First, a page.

Can President Trump be Trusted to End the HIV Epidemic?

By Joseph Jones


During his State of the Union address, President Donald Trump vowed to end the HIV transmissions by 2030, an ambitious promise that was met with thunderous applause. The “once-in-a-generation” plan drafted by the U.S. Department of Health and Human Services (HHS) will focus on communities in 20 states with the highest number of HIV infections. The plan has four key strategies: Diagnose, treat, protect, and respond.

 The HHS will introduce “programs to increase adherence to HIV medication, help people get back into HIV medical care, and research innovative products that will make it easier for patients to access HIV medication.” They will also “implement routine testing during key healthcare encounters and increase access to and options for HIV testing.” Additionally, they will “implement extensive provider training, patient awareness and efforts to expand access to PrEP.” Finally, they will also work to “ensure that states and communities have the technological and personnel resources to investigate all related HIV cases to stop chains of transmission.”

Another element of the plan will be the establishing of a “HIV Healthforce” that will be “a boots-on-the-ground workforce of culturally competent and committed public health professionals that will carry out HIV elimination efforts in HIV hot spots.” All of these strategies will play a pivotal role in reaching HHS’ goal of reducing new infections of HIV by 75% in five years and at least 90% reduction in 10 years.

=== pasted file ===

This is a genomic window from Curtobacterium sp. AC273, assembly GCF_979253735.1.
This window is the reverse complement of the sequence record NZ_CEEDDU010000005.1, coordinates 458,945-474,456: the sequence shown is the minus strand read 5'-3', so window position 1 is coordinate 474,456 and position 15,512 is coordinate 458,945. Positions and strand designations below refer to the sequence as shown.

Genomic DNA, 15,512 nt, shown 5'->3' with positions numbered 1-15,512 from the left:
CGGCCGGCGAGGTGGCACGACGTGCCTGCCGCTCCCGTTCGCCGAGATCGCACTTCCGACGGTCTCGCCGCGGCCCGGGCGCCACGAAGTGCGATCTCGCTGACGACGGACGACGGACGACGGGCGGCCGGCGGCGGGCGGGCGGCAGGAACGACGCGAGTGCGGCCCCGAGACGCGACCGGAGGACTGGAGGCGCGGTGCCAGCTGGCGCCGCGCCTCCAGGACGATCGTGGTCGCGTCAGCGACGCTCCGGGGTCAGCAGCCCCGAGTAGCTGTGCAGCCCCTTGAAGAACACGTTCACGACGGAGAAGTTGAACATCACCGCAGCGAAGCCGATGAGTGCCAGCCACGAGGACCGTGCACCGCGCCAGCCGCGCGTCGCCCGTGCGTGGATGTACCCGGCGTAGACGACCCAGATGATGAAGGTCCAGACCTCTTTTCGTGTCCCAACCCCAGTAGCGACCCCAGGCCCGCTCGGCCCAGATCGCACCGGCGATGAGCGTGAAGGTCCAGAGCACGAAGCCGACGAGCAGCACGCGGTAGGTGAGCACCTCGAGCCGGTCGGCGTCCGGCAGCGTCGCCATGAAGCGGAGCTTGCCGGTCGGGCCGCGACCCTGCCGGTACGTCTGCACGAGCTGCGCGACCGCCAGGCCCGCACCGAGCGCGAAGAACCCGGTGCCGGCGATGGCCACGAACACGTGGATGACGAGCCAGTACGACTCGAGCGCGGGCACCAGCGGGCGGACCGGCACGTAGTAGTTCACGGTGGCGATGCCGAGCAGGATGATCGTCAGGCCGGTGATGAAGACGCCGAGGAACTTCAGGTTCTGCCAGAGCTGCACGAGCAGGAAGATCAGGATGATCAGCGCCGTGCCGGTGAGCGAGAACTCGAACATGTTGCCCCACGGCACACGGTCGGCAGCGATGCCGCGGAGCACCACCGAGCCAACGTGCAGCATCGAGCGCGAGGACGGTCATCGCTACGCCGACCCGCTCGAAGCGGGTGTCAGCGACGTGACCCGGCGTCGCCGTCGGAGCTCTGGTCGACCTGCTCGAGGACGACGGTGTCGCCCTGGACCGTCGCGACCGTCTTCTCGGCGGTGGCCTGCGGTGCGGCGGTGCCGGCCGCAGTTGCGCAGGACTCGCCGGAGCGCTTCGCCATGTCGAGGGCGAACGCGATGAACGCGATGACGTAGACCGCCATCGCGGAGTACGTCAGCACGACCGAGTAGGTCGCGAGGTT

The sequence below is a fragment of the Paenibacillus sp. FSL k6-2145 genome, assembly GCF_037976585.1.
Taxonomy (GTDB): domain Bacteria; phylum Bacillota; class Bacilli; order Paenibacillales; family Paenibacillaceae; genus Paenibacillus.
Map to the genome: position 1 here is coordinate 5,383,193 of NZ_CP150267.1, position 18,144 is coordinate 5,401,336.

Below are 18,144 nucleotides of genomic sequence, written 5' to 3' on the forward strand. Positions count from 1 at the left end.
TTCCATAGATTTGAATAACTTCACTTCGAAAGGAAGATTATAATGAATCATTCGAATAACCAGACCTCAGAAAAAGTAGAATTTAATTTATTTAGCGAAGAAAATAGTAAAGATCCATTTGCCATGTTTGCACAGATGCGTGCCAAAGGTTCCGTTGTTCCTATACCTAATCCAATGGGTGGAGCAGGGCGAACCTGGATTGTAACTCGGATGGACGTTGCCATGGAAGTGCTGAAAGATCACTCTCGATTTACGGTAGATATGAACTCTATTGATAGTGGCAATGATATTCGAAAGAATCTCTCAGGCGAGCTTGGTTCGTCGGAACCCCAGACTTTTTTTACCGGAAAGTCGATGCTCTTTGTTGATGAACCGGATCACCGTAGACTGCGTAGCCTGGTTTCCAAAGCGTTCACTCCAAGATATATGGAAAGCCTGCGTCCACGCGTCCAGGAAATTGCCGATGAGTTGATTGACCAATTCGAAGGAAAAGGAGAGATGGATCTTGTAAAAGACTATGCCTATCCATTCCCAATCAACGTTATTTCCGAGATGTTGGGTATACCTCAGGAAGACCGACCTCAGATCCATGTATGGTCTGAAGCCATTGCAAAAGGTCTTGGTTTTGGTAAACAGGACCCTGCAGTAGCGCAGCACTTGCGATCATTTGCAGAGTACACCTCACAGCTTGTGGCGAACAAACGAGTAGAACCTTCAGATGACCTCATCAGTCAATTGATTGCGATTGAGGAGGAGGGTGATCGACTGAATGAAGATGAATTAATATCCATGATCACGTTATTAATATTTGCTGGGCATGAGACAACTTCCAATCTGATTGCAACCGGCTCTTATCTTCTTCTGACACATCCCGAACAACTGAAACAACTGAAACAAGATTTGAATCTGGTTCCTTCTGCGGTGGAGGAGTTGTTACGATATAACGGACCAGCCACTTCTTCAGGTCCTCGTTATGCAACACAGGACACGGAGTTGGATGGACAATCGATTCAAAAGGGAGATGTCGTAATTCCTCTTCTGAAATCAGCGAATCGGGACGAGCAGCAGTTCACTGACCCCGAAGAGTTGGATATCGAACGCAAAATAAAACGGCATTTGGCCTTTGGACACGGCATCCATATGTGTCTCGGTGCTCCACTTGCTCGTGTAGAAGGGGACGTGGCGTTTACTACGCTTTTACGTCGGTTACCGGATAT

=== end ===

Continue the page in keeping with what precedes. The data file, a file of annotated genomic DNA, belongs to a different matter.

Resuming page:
This bold proposal has serious potential in fighting an epidemic that desperately needs addressing. The CDC estimates that approximately 1.1. million people in the U.S. were living with HIV at the end of 2015. Data from the organization found that 15%, or roughly 1 in 7 people were unaware of their status. However, HIV advocates are skeptical about how strong of a commitment the President has to ending the epidemic, due to past actions which spurred ire within communities and organizations already working to fight HIV/AIDS.

In May 2017, the Trump administration announced a budget proposal which would cut funding for HIV programs such as PEPFAR (President's Emergency Plan for AIDS Relief), the Ryan White Program, and the Global Fund. Since then, in December of 2018 Trump signed the PEPFAR Extension Act of 2018, which provides additional funding for PEPFAR for the next five years.